I am not sure which is a bigger deal…Getting over the worst bout of jet lag we have ever experienced OR the fact that my beautiful baby girl has begun to sit unassisted!
So, I am pretty new to this mom thing. For the most part, I feel pretty dang comfortable in the role. I feel like I have been waiting my whole life to become a mother. I felt pretty prepared for it all. However, in the past nine months I have lived with more worry than my previous 29 years. I knew this would happen, I just didn’t realize how much a mother worries. Is my baby eating enough? What’s that rash? How many times will I wake up tonight to poke her to make sure she’s breathing? Is this poop normal?
Add a diagnosis where doctors, books, therapists, society are constantly telling you your daughter will be developmentally delayed…and “No, we can’t tell you even a window as to when she will reach milestones, we don’t know if she will speak, etc. etc. etc….” As much as I try to live life day-to-day, trying to celebrate the present, and knowing that Annie will get there on her own time, there are days that I can’t help but worry with much anxiety and anticipation for the day that she can do the things we are working so hard to make sure she can do.
In the past three months, Annie and I have been from Rome to the US and back 3 times. I am not sure how many of you have experienced jet lag, but it’s nothing compared to having a jet lagged baby. With each trip, because Annie is getting older and sleeping less during the day, the jet lag worsens. Chicago is 7 hours behind Rome time, so when we return to Rome, Annie will be up til around 5 or 6 a.m. and then sleep for her normal 9-10 hours. When we returned on New Year’s after our last trip, Annie was up until 6 a.m. for ten days straight. When this happens, as you can imagine, it takes a toll on all three of us. And with every trip to the states, we are missing out on Annie’s therapy sessions and then when we return we have to wait for her to get back on schedule to pick up where we left off. Enter: worried, guilty mom.
Is the fact that we are missing therapy sessions hurting her? Are we delaying her development even more? For months we’ve been working on trying to get Annie to sit. And for the first few months I wasn’t worried. We worked with her everyday, and I knew she’d get there on her own accord. But when we returned in November after a three week visit with my family, I noticed an enormous lull in her progress. I started to freak out and obsess (something I promised myself I would never do). I cried and made a huge deal out of nothing…”if she doesn’t sit, she can’t crawl. If she doesn’t crawl, she’ll never walk.” I was making myself nuts and probably Annie too.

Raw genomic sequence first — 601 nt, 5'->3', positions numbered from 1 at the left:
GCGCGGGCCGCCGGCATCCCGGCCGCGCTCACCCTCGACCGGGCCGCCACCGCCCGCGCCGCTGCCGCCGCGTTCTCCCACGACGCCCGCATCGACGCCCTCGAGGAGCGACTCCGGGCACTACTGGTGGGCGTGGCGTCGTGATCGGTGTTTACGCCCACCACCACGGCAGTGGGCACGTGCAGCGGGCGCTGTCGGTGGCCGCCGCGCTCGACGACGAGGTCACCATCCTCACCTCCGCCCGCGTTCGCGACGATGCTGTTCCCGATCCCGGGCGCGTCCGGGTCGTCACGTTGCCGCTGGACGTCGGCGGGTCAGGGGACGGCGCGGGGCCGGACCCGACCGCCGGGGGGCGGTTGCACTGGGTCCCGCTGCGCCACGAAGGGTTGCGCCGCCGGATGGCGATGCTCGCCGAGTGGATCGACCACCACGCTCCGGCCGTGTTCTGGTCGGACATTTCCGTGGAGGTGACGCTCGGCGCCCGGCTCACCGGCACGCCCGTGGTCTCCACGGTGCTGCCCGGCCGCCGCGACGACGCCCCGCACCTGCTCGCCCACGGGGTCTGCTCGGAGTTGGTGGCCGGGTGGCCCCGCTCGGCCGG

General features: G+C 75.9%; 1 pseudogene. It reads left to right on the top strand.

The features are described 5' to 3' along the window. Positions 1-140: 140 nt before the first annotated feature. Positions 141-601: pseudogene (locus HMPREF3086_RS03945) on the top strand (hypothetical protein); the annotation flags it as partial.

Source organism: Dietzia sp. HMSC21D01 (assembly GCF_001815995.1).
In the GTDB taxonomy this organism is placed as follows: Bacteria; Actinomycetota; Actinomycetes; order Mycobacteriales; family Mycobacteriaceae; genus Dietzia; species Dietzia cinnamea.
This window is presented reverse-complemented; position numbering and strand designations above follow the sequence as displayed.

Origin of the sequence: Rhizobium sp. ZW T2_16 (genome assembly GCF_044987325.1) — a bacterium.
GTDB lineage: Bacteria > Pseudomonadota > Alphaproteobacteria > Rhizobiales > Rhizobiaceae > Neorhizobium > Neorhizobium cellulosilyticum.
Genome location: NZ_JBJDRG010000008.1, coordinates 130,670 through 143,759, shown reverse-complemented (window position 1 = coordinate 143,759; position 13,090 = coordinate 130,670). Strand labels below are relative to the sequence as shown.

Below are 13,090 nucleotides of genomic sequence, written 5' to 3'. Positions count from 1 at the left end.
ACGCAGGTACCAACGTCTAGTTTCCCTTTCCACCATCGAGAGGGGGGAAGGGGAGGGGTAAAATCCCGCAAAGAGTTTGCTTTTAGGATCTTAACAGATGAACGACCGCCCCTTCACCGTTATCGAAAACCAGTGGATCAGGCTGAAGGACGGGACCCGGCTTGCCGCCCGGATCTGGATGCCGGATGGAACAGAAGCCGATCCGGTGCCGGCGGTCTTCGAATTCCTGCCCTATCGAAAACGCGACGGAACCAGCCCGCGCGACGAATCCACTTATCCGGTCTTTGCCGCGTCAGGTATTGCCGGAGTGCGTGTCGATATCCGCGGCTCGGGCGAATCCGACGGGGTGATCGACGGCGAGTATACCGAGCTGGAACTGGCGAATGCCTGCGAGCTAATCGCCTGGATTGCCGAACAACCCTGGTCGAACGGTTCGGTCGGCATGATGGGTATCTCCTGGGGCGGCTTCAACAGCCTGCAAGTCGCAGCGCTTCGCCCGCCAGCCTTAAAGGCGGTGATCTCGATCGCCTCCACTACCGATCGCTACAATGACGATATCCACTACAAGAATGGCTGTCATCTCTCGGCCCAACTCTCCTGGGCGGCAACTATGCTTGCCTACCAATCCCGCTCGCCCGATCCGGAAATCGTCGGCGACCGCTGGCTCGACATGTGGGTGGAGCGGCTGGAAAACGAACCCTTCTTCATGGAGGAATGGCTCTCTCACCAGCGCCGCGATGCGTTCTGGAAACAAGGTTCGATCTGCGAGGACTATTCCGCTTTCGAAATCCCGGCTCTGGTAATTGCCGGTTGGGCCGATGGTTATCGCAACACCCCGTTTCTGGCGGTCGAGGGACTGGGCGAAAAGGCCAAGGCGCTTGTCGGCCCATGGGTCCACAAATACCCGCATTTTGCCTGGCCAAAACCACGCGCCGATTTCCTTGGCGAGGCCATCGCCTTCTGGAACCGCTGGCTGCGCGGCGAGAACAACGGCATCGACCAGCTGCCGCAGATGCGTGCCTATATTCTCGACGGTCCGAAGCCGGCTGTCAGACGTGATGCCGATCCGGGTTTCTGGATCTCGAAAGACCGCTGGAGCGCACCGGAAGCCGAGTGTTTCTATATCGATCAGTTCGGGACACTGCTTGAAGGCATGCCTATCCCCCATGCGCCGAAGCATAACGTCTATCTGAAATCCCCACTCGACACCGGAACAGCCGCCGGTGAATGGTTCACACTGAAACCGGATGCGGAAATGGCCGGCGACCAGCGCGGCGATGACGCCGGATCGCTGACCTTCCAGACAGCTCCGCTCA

We spent nine incredible days in PA for Christmas. I think I left my in-laws’ house 3 times in those nine days, a much needed break. I calmed and collected myself and let go. I’d rather her do it right and sit a year from now than rush her. So we returned to Rome to the nightmare of having a baby on the wrong time zone and I could not have cared less whether she was sitting or not, I just wanted her to sleep. Hell, I just wanted to sleep!
Eventually we got back on schedule. We called Federica (Annie’s AWESOME therapist) and told her we were ready to start up again. This time after our return from the States, I didn’t focus on what Annie wasn’t doing. I let go and had fun. On Annie’s second day back in therapy, she sat unassisted for about a minute. The next morning five! Just hours after I sent this picture to all our family and friends, Annie surprised me and sat for 20 minutes with periods of clapping with hands off the floor for support. Pretty impressive for her first day!
What I’ve learned from all of this is that our children truly feed off our energy and emotions. They turn to us and look for how they should be reacting to what’s going on around them. They know – even more than we do – when we are sad, worried, happy, or in hysterics. If any of you watched the latest episode of Modern Family, they nailed it on the head with Lily’s swearing to cheer up her dad.
Since having Annie, I 100% believe all this. When Annie was first born and I was sad and worried because of her diagnosis, she literally did nothing. She hardly moved, she barely ate, she NEVER once cried. The morning I woke up a with a different attitude and with the epiphany that all I had to do was love my precious baby girl and focus on her and not the DS and let go, she began to interact with us. Not long after that, she finally nursed. The calmer I am, the more she accomplishes. When I worry and obsess, she senses this and shuts down. Annie I am sorry I lost it a bit in November. I’m working on it! And I am so proud of my sitting baby girl!